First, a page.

Cover image for Cuba : a new history
Title:
Cuba : a new history
Author:
Gott, Richard, 1938-
Personal Author:
Edition:
First edition.
Publication Information:
New Haven : Yale University Press, [2004]

©2004
Physical Description:
ix, 384 pages : illustrations, 1 map ; 25 cm
Language:
English
Contents:
Insecure settlement : slaughter, slavery and piracy, 1511-1740 -- The Spanish empire under challenge, 1741-1868 -- Wars of independence and occupation, 1868-1902 -- The Cuban republic, 1902-1952 -- Castro's revolution takes shape, 1953-1961 -- The revolution in power, 1961-1968 -- Inside the Soviet camp, 1968-1985 -- Cuba stands alone, 1985-2003.
Geographic Term:
ISBN:
9780300104110
Format :
Book

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Central Library F1776 .G68 2004 Adult Non-Fiction Non-Fiction Area
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Summary

Summary

Events in Fidel Castro's island nation often command international attention and just as often inspire controversy. Impassioned debate over situations as diverse as the Cuban Missile Crisis and the Eli#65533;n Gonz#65533;les affair is characteristic not only of modern times but of centuries of Cuban history. In this concise and up-to-date book, British journalist Richard Gott casts a fresh eye on the history of the Caribbean island from its pre-Columbian origins to the present day. He provides a European perspective on a country that is perhaps too frequently seen solely from the American point of view.
The author emphasizes such little-known aspects of Cuba's history as its tradition of racism and violence, its black rebellions, the survival of its Indian peoples, and the lasting influence of Spain. The book also offers an original look at aspects of the Revolution, including Castro's relationship with the Soviet Union, military exploits in Africa, and his attempts to promote revolution in Latin America and among American blacks. In a concluding section, Gott tells the extraordinary story of the Revolution's survival in the post-Soviet years.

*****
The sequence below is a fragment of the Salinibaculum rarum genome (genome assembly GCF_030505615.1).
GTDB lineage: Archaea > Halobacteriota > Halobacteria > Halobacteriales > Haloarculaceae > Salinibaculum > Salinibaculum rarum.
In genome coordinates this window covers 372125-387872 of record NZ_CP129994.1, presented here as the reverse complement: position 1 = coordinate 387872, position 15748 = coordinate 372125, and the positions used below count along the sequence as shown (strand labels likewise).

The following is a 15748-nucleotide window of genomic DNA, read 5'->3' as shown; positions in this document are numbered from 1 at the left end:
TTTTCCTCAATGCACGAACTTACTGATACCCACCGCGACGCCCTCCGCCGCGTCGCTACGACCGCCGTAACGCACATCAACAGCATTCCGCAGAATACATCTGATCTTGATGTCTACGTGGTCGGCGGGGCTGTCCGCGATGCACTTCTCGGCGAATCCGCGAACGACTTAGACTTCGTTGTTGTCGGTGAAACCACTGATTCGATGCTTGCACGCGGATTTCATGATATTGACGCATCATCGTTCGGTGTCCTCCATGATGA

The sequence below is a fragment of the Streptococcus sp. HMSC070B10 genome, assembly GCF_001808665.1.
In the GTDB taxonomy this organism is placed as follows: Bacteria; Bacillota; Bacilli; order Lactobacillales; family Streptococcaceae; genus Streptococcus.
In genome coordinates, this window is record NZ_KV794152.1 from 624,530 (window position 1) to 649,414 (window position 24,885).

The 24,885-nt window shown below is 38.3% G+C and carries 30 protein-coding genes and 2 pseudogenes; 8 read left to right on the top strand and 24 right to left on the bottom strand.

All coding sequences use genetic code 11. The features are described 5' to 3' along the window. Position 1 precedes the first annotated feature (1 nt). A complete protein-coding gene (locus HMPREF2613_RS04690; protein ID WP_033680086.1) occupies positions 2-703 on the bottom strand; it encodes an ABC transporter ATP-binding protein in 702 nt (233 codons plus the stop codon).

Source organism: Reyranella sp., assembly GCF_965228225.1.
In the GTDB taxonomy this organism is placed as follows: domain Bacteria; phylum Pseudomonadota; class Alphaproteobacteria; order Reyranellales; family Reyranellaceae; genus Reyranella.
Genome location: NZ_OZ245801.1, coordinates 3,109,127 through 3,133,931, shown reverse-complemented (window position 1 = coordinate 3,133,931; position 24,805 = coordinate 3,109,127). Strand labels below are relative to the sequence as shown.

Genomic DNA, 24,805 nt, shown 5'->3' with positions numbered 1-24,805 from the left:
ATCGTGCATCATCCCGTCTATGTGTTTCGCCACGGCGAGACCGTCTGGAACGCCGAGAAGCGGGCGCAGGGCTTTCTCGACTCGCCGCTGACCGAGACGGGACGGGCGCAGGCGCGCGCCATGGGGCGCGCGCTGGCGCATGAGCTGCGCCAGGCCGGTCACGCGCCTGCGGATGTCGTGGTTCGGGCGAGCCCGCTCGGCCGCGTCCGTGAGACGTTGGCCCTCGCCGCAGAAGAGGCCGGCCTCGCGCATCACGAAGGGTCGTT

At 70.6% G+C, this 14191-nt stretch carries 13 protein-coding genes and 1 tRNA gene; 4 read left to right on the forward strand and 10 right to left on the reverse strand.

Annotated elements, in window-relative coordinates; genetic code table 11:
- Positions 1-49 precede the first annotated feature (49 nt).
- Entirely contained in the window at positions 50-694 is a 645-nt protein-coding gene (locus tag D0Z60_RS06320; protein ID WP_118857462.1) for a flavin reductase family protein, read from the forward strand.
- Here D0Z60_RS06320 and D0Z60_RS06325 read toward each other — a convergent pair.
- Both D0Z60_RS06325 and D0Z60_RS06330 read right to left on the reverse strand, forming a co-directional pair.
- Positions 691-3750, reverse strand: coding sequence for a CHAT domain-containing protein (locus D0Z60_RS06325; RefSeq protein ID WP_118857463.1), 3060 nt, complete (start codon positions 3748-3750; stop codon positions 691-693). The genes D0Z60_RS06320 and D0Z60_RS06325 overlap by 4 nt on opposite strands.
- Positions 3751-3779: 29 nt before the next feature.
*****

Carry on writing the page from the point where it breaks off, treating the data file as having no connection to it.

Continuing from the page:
Author Notes

Richard Gott, a British journalist and historian with many years experience in Latin America, first visited Cuba in 1963 and has reported from the island many times since


Reviews 2

Library Journal Review

For at least a generation of Cuba watchers, the history of the Caribbean island nation began with Castro's revolution in 1959. Yet Cuba has a long and storied history as a Spanish colony, a target for navies and pirates from across the globe, a people struggling for independence, and an American-controlled republic, all before Fidel. Writing from a European perspective, British journalist/historian Gott provides a fresh if not entirely new history of Cuba, without American prejudices. Using secondary sources, Gott, who has written on revolutionary movements in Latin America, tells the intriguing history of 500 years of a nation dominated by two themes-internal security and external attack. Gott contends that the future of Cuba was set not under Castro, but during the slave importations of the 16th to the 18th centuries. He asserts that Cuba was moving toward an economic revolution even before Castro's rise to power. An excellent addition to Hugh Thomas's classic Cuba and other more recent histories, this book is highly recommended for public and academic libraries.-Boyd Childress, Auburn Univ. Lib., AL (c) Copyright 2010. Library Journals LLC, a wholly owned subsidiary of Media Source, Inc. No redistribution permitted.


Choice Review

The well-known author of Guerrilla Movements in Latin America (CH, Nov'71) and In the Shadow of the Liberator: Hugo Chavez and the Transformation of Venezuela (2000) turns his experienced pen deftly to Cuba with surprisingly pleasing results. Although plagued by several minor errors, this delightfully written, nicely illustrated book makes a significant contribution to the burgeoning literature on the Cuban revolution. Eight expertly crafted chapters and a short epilogue trace the fascinating, complex history of Cuba from its settlement by the Spanish in the early 16th century to the present. The period before 1959 occupies about one half of the text and offers fewer original insights than the treatment of the Castro revolutionary period. Gott may be the only author to cite Winston Churchill on the war of 1895-8. He brings fresh insights and personal memoirs to the familiar contours of the revolution, revealing, for instance, the early relations between Raul Castro and Nikolai Leonov in 1953, and Fidel Castro's skillful symbolic use of the iconic representations of the horse--a powerful symbol in Santeria and one employed by Evaristo Estenoz in his failed race-baiting campaign of 1912. ^BSumming Up: Highly recommended. All levels/libraries. F. W. Knight Johns Hopkins University


Table of Contents

Acknowledgementsp. viii
Mapp. x
Prologuep. 1